In the recent case of People v. Waxler , District: 1 DCA , Division: 5 , Case #: A137796
Opinion Date: 3/11/2014, the odor and observation of a small amount of burnt marijuana inside a
vehicle creates probable cause for a search under the automobile exception to the warrant requirement. The driver in Waxler pleaded guilty to possession of methamphetamine after the trial court denied his motion to suppress evidence found during a search of his truck.
An officer investigating a report of illegal trash dumping conducted the search after he smelled the
odor of burnt marijuana emanating from the truck and saw a pipe with what appeared to be burnt marijuana in the bowl on the seat next to the driver.
The officer then discovered a bindle of methamphetamine in the truck. After the search, the driver said he had a "215 card," permitting him to use medical marijuana. On appeal, he contended that the sight and odor of his marijuana did not justify the search because possession of less than an ounce of
marijuana is an infraction punishable by a fine (H&S sec. 11357(b), and because he had a valid medical marijuana recommendation.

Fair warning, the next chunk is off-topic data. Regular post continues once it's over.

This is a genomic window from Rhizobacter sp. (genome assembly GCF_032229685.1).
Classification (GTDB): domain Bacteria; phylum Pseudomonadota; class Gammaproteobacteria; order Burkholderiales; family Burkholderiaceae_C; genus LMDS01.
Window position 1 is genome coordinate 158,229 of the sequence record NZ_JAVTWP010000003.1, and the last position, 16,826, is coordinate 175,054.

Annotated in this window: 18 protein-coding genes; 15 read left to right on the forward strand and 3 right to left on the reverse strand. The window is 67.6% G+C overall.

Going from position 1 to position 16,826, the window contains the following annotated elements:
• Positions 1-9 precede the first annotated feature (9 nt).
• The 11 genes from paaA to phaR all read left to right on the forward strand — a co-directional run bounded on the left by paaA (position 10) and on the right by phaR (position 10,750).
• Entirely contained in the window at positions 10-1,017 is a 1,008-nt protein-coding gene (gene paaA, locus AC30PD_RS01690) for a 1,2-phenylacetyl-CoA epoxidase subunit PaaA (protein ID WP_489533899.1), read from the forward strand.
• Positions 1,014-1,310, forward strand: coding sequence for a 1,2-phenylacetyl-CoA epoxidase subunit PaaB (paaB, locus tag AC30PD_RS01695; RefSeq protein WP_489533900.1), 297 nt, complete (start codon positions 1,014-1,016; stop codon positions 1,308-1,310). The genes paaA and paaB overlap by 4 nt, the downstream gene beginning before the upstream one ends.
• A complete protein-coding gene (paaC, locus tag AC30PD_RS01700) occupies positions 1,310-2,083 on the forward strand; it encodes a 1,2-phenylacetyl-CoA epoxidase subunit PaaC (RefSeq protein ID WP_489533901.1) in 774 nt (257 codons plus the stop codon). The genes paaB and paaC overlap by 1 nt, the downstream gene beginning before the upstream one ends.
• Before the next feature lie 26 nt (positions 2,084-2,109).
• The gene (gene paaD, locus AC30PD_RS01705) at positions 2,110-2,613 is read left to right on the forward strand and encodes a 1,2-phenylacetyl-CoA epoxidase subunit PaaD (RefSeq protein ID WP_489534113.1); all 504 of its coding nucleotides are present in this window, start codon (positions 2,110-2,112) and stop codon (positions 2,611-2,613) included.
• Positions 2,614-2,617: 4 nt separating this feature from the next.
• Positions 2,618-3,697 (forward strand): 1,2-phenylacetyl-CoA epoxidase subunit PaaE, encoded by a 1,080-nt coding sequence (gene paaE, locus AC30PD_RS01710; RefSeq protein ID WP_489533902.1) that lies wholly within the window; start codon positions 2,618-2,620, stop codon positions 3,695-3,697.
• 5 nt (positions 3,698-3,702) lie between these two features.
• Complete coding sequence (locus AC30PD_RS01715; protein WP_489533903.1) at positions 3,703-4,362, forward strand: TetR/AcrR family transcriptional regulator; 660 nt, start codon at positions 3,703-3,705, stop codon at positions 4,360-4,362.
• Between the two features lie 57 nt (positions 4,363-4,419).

On appeal, the court held that the Fourth Amendment permits a warrantless search of an
automobile if the police have probable cause to believe the automobile contains contraband. Under California law, even though possession of less than an ounce of marijuana is an infraction, possession of marijuana is illegal and the marijuana constitutes contraband. Appellant's valid 215
card did not bar the search because a medical marijuana recommendation is not a shield from a reasonable investigation to ascertain if the marijuana is for personal medical needs and meets the amount allowed. (see People v.Strasburg (2007) 148 Cal.App.4th 1052.)
Here, having smelled and seen burnt marijuana, the officer had probable cause to search the vehicle.
Bottom line: if you're going to smoke, do it outside the car.